It's time for storage users to fight back against industry politics, according to analyst Jon Toigo.
Its time for storage users to fight back against industry politics, according to analyst Jon Toigo.
Toigo, author of the popular book "The Holy Grail of Data Storage Management" and two books on disaster recovery, next week will announce the Data Management Institute. The new group is solely for storage customer advocacyvendors are barred from joining, he said.
Initially self-funded, "Its a membership-driven organization endeavoring to establish data management as its own discipline within the IT field," he said in an interview this week.
DMIs agenda includes lobbying vendors to allow transferable product licenses; publication of 500 case studies by September; the creation of a Web forum for sharing technical advice; vendor-neutral certifications; and head-to-head product reviews conducted by independent laboratories.
Many significant IT vendors disallow unauthorized product reviews, a trend thats been challenged for its First Amendment implications. "My business plan allocates 30 percent of its budget to doing legal defense work. I wholly expect it," Toigo said.
A catalyst for the new group, in Dunedin, Fla., is to balance the marketing of the vendor-oriented Storage Networking Industry Association, Toigo said.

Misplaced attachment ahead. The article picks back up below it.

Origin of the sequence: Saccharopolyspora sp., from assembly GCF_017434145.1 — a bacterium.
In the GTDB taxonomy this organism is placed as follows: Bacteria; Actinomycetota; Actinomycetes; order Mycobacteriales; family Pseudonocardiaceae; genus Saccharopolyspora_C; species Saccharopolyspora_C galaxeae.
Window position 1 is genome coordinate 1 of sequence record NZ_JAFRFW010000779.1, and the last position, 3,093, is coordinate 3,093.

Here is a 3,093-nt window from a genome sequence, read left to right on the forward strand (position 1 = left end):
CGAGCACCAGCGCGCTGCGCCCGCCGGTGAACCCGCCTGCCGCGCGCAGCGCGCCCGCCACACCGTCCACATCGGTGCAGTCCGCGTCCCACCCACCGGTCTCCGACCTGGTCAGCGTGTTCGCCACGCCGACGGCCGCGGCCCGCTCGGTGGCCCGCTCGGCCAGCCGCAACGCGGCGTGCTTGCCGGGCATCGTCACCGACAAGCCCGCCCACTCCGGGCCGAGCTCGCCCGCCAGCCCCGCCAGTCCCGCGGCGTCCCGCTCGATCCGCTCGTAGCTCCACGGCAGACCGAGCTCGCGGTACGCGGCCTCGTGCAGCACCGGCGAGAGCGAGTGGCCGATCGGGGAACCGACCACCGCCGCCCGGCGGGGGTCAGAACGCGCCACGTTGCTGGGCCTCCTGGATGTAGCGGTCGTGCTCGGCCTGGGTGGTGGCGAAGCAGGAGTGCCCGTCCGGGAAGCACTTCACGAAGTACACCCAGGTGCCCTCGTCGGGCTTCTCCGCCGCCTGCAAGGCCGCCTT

SNIA officials were not available to comment, but recently announced their own customer-focused plans
, including a new $1,000 annual membership level for storage users; a level for individuals that will cost $50-$100 a year; and a conformance-testing program for vendors to test their Common Information Model
applications. But the results, including how many times it takes to pass, are up to the vendors to publish or not, SNIA officials said.
CIMs potential to create a more level playing field has the consequence of vendors making product differentiation a higher priority than compatibility, Toigo said.
"Interoperability, its really hard, trying to determine what works with what over whom. Youre spending millions of dollars and you cant make a mistake," said Jim Gursha, owner of systems integrator High Performance Systems Solutions Inc., and chair of the storage special interest group within Encompass, the worldwide Hewlett Packard Co. users group. Third-party product reviews are long overdue in the storage industry, he said. For Encompass own Web forums, "its very hard to get people to participate," he said.
Despite the existence of many such storage-industry Internet newsgroups, e-mail lists, and regional and vendor-specific user groups, Toigo said, "What most consumers dont understand is, theyve got the vendors over a barrel right now. They can pretty much get anything they want." ´
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